Adam Frost’s es­sen­tials

Plant rhubarb

Gardeners' World - - Contents -

The taste of rhubarb is so much bet­ter when pulled from your own gar­den and this is a great time of year to get yours in the ground, as long as the soil is work­able. It’s happy in sun or part-shade and prefers a rich, freedrain­ing soil. I have al­ways found rhubarb easy to grow, it will just keep clump­ing up and pro­vid­ing de­li­cious stalks from spring un­til the mid­dle of sum­mer. Make sure you wa­ter your rhubarb well through the first sea­son and don’t be tempted to start pulling stalks in that first sum­mer – it will need time to get it­self es­tab­lished be­fore it pro­duces good strong growth. When you do start har­vest­ing, hold the stalk at the base and pull off the whole stem. Don’t cut the stalks off as the sec­tion you leave will start to rot. Keep an eye out for snails and slugs around younger plants.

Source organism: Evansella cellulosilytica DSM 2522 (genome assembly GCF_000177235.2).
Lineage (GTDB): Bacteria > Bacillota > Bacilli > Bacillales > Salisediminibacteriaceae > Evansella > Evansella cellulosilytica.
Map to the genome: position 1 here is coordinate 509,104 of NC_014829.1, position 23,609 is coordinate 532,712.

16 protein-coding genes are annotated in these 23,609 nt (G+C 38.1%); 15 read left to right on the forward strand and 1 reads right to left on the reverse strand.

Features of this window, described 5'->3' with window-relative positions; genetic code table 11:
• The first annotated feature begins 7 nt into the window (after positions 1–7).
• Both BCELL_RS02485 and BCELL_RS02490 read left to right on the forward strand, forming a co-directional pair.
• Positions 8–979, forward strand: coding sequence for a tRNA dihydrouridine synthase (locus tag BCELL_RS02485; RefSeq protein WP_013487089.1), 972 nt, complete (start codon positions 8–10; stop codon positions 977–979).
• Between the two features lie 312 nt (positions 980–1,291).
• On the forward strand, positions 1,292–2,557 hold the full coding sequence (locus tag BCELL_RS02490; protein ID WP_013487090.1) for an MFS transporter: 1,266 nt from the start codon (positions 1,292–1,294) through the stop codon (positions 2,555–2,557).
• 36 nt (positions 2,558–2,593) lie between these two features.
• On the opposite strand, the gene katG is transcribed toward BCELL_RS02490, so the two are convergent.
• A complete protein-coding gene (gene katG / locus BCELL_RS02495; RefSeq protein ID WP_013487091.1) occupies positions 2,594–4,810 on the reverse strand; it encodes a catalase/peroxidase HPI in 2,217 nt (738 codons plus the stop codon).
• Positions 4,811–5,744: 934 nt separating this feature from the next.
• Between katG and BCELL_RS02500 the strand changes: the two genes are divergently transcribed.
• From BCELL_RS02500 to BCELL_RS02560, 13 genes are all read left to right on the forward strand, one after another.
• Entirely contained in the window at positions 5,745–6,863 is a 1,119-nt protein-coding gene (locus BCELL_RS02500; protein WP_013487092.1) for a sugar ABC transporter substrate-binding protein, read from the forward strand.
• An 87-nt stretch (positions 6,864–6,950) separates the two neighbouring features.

‘Ap­ple De­light’ fruity taste, with lovely, blushed stalks ‘Cham­pagne’ forces well; I plant this one in my bor­ders ‘Stock­bridge Ar­row’ a mod­ern va­ri­ety with red stems ‘Tim­per­ley Early’ fine all-rounder; can crop in March ‘Vic­to­ria’ an old, re­li­able va­ri­ety; good May to Au­gust

Rhubarb stems taste great, while the leaves are bold enough for a bor­der

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